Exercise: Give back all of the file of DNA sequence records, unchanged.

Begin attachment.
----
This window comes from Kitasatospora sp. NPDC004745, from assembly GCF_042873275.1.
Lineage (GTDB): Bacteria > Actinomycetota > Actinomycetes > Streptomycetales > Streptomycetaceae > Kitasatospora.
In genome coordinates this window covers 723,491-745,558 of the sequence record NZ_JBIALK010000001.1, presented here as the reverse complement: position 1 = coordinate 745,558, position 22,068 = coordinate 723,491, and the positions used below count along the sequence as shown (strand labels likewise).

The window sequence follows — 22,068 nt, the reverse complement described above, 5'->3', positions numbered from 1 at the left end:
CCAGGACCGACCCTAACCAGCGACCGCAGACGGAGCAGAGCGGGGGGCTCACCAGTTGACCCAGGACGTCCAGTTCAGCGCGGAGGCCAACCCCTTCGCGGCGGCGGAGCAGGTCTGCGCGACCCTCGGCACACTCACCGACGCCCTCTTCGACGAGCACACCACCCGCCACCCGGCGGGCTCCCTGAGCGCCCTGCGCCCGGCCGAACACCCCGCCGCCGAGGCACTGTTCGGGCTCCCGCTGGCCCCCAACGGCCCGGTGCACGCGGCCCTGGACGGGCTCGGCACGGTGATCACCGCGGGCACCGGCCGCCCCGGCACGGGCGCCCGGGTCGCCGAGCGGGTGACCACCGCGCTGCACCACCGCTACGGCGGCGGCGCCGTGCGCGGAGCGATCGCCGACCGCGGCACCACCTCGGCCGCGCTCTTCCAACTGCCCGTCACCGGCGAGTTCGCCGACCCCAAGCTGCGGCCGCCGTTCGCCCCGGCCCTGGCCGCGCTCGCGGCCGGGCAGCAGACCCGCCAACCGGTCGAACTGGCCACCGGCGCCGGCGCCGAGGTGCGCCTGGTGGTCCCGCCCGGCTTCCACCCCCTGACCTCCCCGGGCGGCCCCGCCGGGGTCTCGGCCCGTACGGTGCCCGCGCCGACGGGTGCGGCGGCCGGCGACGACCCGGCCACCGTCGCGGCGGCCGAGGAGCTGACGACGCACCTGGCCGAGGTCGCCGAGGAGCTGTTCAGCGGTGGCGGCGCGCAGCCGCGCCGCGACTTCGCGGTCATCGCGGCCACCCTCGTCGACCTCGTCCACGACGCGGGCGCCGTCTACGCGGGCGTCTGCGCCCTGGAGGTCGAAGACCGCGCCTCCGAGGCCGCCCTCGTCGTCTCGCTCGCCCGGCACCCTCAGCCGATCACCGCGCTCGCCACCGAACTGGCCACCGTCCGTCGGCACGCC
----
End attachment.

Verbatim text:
This window comes from Kitasatospora sp. NPDC004745, from assembly GCF_042873275.1.
Lineage (GTDB): Bacteria > Actinomycetota > Actinomycetes > Streptomycetales > Streptomycetaceae > Kitasatospora.
In genome coordinates this window covers 723,491-745,558 of the sequence record NZ_JBIALK010000001.1, presented here as the reverse complement: position 1 = coordinate 745,558, position 22,068 = coordinate 723,491, and the positions used below count along the sequence as shown (strand labels likewise).

The window sequence follows — 22,068 nt, the reverse complement described above, 5'->3', positions numbered from 1 at the left end:
CCAGGACCGACCCTAACCAGCGACCGCAGACGGAGCAGAGCGGGGGGCTCACCAGTTGACCCAGGACGTCCAGTTCAGCGCGGAGGCCAACCCCTTCGCGGCGGCGGAGCAGGTCTGCGCGACCCTCGGCACACTCACCGACGCCCTCTTCGACGAGCACACCACCCGCCACCCGGCGGGCTCCCTGAGCGCCCTGCGCCCGGCCGAACACCCCGCCGCCGAGGCACTGTTCGGGCTCCCGCTGGCCCCCAACGGCCCGGTGCACGCGGCCCTGGACGGGCTCGGCACGGTGATCACCGCGGGCACCGGCCGCCCCGGCACGGGCGCCCGGGTCGCCGAGCGGGTGACCACCGCGCTGCACCACCGCTACGGCGGCGGCGCCGTGCGCGGAGCGATCGCCGACCGCGGCACCACCTCGGCCGCGCTCTTCCAACTGCCCGTCACCGGCGAGTTCGCCGACCCCAAGCTGCGGCCGCCGTTCGCCCCGGCCCTGGCCGCGCTCGCGGCCGGGCAGCAGACCCGCCAACCGGTCGAACTGGCCACCGGCGCCGGCGCCGAGGTGCGCCTGGTGGTCCCGCCCGGCTTCCACCCCCTGACCTCCCCGGGCGGCCCCGCCGGGGTCTCGGCCCGTACGGTGCCCGCGCCGACGGGTGCGGCGGCCGGCGACGACCCGGCCACCGTCGCGGCGGCCGAGGAGCTGACGACGCACCTGGCCGAGGTCGCCGAGGAGCTGTTCAGCGGTGGCGGCGCGCAGCCGCGCCGCGACTTCGCGGTCATCGCGGCCACCCTCGTCGACCTCGTCCACGACGCGGGCGCCGTCTACGCGGGCGTCTGCGCCCTGGAGGTCGAAGACCGCGCCTCCGAGGCCGCCCTCGTCGTCTCGCTCGCCCGGCACCCTCAGCCGATCACCGCGCTCGCCACCGAACTGGCCACCGTCCGTCGGCACGCC